6. A bistable electrical device which is convertible between a low conductance state and a high conductance state, said device comprising: a bistable body which is electrically convertible between said low conductance state and said high conductance state, said bistable body comprising a first surface which defines a first electrode location and a second surface which defines a second electrode location, said bistable body comprising a polymer matrix in which a sufficient amount of capped nanoparticles are dispersed to provide said bistable body which is electrically convertible between said low conductance state and said high conductance state, said capped nanoparticles comprising gold nanoparticles that have a surface on which is located a coating that comprises 2-naphthalenethiol; a first electrode attached to said bistable body at said first electrode location; and a second electrode attached to said bistable body at said second electrode location.
7. A bistable device according to claim 6 wherein said polymer matrix comprises a polymer selected from the group consisting of polystyrene, poly(methylmethacrylate) and poly(vinyl pyridine).
8. A bistable electrical device according to claim 6 wherein said polymer matrix consists essentially of polystyrene.
9. A bistable electrical device according to claim 6 wherein said polymer matrix is from 20 to 100 nm thick.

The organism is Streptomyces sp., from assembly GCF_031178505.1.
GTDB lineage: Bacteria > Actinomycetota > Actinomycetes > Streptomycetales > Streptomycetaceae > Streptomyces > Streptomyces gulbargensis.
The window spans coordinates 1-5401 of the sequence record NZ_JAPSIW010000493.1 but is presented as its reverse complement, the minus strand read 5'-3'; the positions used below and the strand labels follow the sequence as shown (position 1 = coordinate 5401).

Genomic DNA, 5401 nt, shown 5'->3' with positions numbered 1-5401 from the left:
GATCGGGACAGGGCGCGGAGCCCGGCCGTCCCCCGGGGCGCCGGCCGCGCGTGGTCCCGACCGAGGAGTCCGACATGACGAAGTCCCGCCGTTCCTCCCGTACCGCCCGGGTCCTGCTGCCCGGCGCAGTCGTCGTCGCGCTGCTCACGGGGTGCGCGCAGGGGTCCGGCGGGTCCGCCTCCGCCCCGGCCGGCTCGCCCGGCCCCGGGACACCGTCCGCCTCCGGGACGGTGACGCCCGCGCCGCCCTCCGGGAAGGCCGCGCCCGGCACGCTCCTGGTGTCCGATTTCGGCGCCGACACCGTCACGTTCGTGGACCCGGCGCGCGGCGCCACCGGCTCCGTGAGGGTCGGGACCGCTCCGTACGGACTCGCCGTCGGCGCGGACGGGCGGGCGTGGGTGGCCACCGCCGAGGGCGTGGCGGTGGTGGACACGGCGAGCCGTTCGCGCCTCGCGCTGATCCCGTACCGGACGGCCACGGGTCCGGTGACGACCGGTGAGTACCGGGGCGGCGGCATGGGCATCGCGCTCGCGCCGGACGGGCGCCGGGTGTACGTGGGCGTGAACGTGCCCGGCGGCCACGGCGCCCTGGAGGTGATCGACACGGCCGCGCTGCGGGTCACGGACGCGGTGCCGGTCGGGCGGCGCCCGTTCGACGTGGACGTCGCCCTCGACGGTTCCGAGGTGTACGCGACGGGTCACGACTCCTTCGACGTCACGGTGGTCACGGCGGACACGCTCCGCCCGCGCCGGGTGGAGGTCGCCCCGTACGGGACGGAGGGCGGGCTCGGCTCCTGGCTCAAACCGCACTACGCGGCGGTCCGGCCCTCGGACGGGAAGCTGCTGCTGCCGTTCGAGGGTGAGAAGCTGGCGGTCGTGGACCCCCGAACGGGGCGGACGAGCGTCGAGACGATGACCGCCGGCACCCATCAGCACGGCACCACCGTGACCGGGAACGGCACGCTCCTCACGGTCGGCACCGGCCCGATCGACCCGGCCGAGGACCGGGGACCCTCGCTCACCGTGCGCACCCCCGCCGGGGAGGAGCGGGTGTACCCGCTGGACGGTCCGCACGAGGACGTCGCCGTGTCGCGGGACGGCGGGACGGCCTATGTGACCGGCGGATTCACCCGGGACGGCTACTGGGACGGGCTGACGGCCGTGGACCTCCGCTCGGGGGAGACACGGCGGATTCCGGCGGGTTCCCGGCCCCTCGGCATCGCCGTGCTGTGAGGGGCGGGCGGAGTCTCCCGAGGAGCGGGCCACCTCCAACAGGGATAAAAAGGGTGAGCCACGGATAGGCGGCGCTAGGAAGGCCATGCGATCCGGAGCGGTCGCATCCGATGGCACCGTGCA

10. A bistable electrical device according to claim 6 wherein said nanoparticles are 10 nanometers of less in diameter.
CROSS-REFERENCE TO RELATED APPLICATION
This application claims priority to International Application No. PCT/US2005/016741, filed May 12, 2005 and U.S. Provisional Application No. 60/572,145, filed May 17, 2004, the entire contents of which are incorporated herein by reference.
BACKGROUND OF THE INVENTION
1. Field of the Invention
The present invention relates generally to electrically bistable materials that can be converted from a low conductance (electrically off) state to a high conductance (electrically on) state by application of an electrical field to the material. More particularly, the present invention is directed to bistable materials that are composed of a polymer matrix in which nanoparticles are dispersed to provide the polymer with the desired bistable properties.
2. Description of Related Art
The publications and other reference materials referred to herein to describe the background of the invention and to provide additional details regarding its practice are hereby incorporated by reference. For convenience, the reference materials are numerically referenced and identified in the appended bibliography.
Nanometer materials exhibit peculiar electrical, optical and magnetic properties that are different from bulk materials and atoms [1-4]. The electronic materials in nanometer size are especially interesting due to the quantum effect of the electron. New phenomena have been observed on the nanometer materials, such as “Coulombic blockage”, surface-enhanced Raman signal, and size-determined energy gap. Charge transfer related the metal nanoparticle has gained much attention [5-8]. It was observed that metal nanoparticles can be charged positively or negatively. Charge transfer was observed on metal nanoparticles through electrochemical methods. Photo-induced charge transfer was also observed between the metal nanoparticle and the capped molecule or surrounding molecule.